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Sukkot

Sukkot is the food festival observed by the Jews,which begins on the fifteenth day of the month of Tishrei the fifth day after Yom Kippur. The festival occurs during autumn and it lasts for seven days. The first day of the seven day holiday is observed with special prayer services and holiday meals and the final day is celebrated as the great Rosh Hashanah. The holiday commemorates the forty-year period during which the children of Israel were wandering in the desert,living in temporary shelters. Sukkot is also the harvest festival and is sometimes referred to as Chag Ha-Asif,the Festival of Ingathering. These seven days are celebrated with the reading of the Torah every day and also by reading the Hallel.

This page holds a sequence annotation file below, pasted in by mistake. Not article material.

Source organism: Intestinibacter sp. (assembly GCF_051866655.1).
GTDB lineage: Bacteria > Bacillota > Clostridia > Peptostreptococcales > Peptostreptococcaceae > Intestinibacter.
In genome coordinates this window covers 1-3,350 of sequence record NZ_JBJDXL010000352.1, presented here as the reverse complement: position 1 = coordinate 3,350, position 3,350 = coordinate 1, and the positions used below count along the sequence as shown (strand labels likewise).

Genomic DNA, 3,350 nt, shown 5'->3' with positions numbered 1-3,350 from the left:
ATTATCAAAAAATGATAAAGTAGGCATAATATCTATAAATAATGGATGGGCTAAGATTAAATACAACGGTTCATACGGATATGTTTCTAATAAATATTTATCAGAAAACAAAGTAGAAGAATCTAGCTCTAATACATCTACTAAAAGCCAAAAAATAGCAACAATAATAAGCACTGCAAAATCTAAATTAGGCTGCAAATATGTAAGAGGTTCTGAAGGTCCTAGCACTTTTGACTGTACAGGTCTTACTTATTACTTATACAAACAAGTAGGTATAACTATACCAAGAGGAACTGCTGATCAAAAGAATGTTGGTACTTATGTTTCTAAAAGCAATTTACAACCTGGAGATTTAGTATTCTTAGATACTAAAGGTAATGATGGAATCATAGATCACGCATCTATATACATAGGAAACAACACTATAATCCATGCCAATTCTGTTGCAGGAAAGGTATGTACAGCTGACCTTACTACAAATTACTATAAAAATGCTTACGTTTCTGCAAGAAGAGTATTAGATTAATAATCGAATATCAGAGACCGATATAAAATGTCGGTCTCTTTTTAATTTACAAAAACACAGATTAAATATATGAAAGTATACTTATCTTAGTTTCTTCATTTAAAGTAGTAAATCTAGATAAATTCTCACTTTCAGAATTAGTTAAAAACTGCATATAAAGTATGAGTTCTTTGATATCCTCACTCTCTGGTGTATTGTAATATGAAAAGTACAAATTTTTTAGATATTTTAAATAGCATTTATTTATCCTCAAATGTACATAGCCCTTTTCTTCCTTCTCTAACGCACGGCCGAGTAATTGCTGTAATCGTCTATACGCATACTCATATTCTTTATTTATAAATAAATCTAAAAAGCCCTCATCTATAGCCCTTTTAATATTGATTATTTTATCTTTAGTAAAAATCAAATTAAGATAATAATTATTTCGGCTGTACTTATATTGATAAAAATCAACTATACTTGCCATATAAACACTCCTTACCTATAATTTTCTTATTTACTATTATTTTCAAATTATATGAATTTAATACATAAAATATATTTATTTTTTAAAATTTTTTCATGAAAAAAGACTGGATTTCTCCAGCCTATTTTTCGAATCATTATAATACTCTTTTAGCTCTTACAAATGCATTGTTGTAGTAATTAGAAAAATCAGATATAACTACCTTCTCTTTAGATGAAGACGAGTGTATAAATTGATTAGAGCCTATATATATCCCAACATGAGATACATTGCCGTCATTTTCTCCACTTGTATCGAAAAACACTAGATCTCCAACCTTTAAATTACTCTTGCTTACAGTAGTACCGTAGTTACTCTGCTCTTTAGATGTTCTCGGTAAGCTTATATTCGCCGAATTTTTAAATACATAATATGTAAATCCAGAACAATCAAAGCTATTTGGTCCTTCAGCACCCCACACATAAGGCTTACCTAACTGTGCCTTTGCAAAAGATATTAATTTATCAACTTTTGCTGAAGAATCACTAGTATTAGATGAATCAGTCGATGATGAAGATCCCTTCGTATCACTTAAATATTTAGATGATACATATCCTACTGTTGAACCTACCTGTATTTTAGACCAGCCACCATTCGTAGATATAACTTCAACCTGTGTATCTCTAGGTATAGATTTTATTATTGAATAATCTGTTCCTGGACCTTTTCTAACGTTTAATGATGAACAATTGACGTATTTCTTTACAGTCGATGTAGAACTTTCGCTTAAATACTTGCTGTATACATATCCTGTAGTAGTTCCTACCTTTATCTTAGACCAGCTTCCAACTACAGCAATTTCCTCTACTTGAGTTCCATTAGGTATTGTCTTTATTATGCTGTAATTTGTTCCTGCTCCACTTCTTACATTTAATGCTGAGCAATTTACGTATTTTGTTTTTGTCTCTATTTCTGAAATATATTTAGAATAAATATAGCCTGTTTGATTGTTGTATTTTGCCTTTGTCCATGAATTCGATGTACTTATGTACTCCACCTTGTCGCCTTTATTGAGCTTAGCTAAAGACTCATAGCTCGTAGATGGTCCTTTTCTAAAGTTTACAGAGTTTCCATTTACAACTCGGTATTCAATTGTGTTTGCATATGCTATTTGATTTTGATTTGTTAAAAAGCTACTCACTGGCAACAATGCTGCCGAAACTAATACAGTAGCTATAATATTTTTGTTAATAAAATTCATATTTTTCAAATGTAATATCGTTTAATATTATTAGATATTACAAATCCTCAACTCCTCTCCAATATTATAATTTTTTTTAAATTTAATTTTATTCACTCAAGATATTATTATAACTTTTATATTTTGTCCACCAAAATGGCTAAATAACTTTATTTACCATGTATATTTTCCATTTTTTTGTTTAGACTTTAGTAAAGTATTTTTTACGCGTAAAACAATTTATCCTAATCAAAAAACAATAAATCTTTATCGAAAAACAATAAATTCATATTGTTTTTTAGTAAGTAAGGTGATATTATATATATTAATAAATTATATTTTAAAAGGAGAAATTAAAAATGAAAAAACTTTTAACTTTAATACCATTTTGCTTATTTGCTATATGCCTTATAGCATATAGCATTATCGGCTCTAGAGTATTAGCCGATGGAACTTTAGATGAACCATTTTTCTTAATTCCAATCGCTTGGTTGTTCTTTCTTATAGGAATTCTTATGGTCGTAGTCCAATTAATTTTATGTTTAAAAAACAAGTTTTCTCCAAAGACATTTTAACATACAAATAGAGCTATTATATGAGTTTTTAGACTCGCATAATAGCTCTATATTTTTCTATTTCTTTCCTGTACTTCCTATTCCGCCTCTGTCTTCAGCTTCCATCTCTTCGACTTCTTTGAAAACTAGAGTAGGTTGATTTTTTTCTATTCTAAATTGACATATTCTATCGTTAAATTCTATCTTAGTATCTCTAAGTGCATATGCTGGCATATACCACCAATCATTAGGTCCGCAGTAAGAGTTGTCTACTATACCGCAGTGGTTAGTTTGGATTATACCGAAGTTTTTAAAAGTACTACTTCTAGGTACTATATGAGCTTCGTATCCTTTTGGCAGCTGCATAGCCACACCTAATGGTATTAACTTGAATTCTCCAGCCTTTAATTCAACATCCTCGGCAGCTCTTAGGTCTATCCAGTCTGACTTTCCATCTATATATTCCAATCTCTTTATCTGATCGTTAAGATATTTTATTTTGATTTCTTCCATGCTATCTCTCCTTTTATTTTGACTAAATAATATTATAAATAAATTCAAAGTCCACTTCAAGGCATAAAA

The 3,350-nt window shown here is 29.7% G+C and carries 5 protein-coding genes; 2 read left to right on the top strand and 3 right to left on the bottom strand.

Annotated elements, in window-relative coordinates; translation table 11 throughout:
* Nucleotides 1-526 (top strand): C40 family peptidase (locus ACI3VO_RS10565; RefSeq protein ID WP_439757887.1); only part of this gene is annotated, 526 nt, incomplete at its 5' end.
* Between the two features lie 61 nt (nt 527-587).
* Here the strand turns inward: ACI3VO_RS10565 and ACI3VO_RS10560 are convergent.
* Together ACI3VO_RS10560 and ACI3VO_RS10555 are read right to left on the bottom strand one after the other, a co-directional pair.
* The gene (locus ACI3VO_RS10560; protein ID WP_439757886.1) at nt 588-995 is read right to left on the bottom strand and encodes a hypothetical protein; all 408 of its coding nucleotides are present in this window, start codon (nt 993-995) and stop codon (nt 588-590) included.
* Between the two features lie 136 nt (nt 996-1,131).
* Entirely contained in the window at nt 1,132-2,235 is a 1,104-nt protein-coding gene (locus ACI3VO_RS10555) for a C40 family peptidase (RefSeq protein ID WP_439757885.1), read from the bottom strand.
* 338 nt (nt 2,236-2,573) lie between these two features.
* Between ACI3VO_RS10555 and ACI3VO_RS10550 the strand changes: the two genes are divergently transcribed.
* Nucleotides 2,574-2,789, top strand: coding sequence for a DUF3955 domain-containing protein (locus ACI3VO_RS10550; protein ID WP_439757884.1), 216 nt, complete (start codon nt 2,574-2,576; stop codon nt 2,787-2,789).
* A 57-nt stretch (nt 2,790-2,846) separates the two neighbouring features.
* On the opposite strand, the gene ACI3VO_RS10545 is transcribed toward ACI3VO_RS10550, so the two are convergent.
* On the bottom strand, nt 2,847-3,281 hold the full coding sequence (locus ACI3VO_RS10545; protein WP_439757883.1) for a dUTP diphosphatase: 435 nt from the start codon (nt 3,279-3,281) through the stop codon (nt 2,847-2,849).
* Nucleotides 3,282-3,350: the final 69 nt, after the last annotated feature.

The word Sukkot is the plural of the Hebrew word sukkah, meaning booth or hut. The significance of the holidays command to dwell in temporary shelters as their ancestors did during wilderness. So the Sukkahs are built with atleast three walls covered by such materials which will stand against the wind. The Sukkah should be of a minimum size suitable for the dwelling of a person. These Sukkahs are decorated with tree branches,corn stalks,bamboo reeds,sticks. Building and decorating the Sukkah is a fun to the kids and family. Inviting the spiritual guests known as "ushpizin",to be with them is a common practise. These ushpizin are the "Seven Shepherds of Israel",they are Abraham,Isaac,Jacob,Moses,Aaron,Joseph and David. According to tradition, each night a different one of the ushpizin enters the sukkah first and the other six follow. Some people say a special prayer welcoming them to the sukkah in the order in which they come. Each of the ushpizin has a unique lesson to teach that parallels the spiritual focus of the day on which they visit. The Chabad tradition states,another set of ushpizin come along with the others. There is a unique connection between the two ushpizin who are believed to visit each night. In recent times, some Jews add seven spiritual women, or ushpizot, to enter their sukkah. These are the biblical Sarah,Miriam,Deborah,Hannah,Huldah,Abigail and Esther. The custom of inviting guests to the sukkah extends to living guests as well. Many people invite family, friends, neighbours, or people who are alone to join them for a snack or a meal. Anyone, including non-Jews, is welcome inside a Sukkah.

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